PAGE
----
The Japanese prime minister said yesterday he would press for more balanced ties with Washington this year, the 50th anniversary of a joint security treaty that grants many special privileges to US troops stationed in the country.
Japanese Prime Minister Yukio Hatoyama, in a New Year’s speech shown live on national TV, said he hoped the alliance would evolve to become more open and candid.
It is important “for both sides to be able to firmly say what needs to be said and to increase the relationship of trust,” he said.
Under a security pact signed in 1960, US armed forces are allowed broad use of Japanese land and facilities, and some 47,000 US troops are stationed in Japan. The US is obliged to respond to attacks on Japan and protects the country under its nuclear umbrella.
More than half those troops are stationed in the southern island of Okinawa, where many residents complain about noise, pollution and crime linked to the bases.
US-Japan ties have become strained since Hatoyama took office in September over the relocation of Futenma US Marine airfield on Okinawa, as part of a broader reorganization agreed in 2006. The plan calls for 8,000 Marines to be transferred to the US territory of Guam and for Futenma’s facilities to be moved to a northern part of Okinawa.
But residents oppose the move and simply want Futenma shut down.
Hatoyama has delayed making a final decision and said he is willing to consider other options for the base. The leader of a junior coalition partner has said she wants the base moved off Japanese territory altogether.
In yesterday’s speech, the prime minister said the Japan-US partnership also needs to tackle broader issues such as global warming.
“It doesn’t even need to be said that the core of the Japan-US alliance is military security. But it is important to show that at various levels, Japan and America are in a crucial relationship,” he said.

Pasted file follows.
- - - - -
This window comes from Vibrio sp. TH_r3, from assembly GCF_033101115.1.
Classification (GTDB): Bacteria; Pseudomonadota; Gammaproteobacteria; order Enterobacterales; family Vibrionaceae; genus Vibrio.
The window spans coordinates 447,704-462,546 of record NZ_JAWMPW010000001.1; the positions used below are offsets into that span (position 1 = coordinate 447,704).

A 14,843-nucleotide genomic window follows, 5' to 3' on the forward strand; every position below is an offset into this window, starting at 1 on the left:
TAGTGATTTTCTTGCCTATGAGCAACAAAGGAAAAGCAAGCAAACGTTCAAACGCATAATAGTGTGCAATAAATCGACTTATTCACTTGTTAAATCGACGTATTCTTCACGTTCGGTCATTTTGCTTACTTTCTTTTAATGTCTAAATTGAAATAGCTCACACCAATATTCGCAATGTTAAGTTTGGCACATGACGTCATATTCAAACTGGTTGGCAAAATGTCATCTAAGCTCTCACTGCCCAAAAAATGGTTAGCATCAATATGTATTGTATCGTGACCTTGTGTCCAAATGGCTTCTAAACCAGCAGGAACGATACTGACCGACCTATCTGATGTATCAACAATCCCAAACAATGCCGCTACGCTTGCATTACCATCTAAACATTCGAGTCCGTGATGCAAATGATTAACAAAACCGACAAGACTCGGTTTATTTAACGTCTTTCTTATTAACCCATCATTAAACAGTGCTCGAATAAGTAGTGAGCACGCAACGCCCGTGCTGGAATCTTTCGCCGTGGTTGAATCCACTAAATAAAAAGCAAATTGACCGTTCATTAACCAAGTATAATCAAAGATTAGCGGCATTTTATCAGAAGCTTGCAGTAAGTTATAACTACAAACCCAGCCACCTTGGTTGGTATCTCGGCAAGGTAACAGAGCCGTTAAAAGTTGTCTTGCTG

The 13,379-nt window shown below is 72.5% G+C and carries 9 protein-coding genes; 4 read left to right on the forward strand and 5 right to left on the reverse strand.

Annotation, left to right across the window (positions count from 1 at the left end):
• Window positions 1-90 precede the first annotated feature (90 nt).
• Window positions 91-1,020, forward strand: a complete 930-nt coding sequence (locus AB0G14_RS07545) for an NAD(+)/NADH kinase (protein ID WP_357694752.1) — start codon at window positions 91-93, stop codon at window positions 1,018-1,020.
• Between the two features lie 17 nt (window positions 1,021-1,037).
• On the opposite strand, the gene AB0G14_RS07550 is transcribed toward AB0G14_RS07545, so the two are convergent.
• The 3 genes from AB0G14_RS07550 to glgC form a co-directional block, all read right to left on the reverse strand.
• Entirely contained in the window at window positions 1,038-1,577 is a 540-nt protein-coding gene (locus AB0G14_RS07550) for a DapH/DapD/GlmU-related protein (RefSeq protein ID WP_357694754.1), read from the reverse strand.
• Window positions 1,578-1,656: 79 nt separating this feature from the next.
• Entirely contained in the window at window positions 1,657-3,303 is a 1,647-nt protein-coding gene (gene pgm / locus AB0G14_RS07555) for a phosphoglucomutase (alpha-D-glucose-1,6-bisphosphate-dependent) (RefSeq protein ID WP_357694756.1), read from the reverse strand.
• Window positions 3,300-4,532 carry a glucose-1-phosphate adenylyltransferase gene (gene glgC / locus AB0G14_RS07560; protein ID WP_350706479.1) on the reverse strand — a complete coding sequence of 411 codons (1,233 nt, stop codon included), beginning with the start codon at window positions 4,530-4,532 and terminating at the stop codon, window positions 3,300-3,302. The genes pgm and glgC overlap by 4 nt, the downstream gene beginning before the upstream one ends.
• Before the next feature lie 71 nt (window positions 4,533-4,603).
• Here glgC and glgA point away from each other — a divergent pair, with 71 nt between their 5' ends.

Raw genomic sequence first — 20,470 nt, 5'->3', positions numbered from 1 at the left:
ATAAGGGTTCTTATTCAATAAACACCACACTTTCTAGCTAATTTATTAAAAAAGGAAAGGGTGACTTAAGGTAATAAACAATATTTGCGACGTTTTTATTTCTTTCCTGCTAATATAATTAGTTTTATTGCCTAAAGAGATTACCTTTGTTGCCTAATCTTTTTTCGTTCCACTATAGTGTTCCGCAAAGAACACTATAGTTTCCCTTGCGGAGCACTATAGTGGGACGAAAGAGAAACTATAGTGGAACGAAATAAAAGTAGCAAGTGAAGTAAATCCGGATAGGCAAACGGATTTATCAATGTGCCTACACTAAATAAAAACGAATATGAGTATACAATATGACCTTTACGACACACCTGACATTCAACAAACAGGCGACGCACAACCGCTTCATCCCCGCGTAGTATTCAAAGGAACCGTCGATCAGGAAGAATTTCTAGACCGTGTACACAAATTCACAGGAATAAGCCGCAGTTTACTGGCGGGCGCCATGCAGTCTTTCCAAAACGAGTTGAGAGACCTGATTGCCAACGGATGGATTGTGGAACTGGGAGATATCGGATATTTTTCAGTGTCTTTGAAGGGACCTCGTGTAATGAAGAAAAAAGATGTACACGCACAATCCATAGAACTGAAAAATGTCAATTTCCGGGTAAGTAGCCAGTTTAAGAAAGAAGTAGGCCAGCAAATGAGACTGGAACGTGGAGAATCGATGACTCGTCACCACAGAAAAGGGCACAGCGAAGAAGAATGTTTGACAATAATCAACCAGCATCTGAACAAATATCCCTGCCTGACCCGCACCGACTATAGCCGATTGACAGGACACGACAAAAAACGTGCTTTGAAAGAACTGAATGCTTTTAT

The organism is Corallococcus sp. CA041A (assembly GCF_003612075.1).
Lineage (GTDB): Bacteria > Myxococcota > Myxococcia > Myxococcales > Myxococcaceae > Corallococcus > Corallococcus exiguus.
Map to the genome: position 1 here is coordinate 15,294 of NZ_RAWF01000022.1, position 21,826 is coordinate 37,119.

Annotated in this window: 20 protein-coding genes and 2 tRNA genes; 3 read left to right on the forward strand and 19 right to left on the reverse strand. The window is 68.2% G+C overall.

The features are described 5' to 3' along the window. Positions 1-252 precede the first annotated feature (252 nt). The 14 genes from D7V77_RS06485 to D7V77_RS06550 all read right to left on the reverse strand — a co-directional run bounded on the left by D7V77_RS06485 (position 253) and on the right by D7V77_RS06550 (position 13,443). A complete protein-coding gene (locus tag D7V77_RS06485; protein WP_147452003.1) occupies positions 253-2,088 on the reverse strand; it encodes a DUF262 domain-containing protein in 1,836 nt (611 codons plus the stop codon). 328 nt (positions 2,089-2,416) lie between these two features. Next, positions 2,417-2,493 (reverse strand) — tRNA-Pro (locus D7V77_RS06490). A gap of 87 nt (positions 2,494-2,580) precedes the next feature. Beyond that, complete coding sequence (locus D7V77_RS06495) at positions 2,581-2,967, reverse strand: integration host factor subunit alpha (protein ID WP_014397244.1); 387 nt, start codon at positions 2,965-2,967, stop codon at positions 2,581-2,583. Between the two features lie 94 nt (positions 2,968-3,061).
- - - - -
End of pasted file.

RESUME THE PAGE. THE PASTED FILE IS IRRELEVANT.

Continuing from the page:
The US embassy declined to comment on the remarks.
The ruling Democrat party, which swept to power in summer elections that broke five decades of dominance by the Liberal Democrats, has said previously that it wants negotiations with Washington to be on more even terms than under previous governments.
Domestically, Hatoyama said his main priority was passing a new budget and fiscal measures to keep Japan’s nascent economic recovery on track.
Last month, Tokyo outlined a record ¥92.29 trillion (US$1 trillion) budget proposal for the fiscal year that starts in April.
It cuts spending on public works, but includes large expenditures on social programs like child support and making tuition at public high schools free.
Easing the burden of rearing children is a key issue in Japan, where the population is shrinking.
Faced with declining tax revenues during the economic slump, the government plans to issue a record ¥44 trillion in bonds to help pay for its proposals, which will swell Japan’s public debt, already the largest in the world.
Hatoyama said it was too soon to elaborate on his party’s strategy for elections for the less powerful upper house of parliament coming up this summer. Recent polls have shown his popularity has fallen sharply since his party swept to power.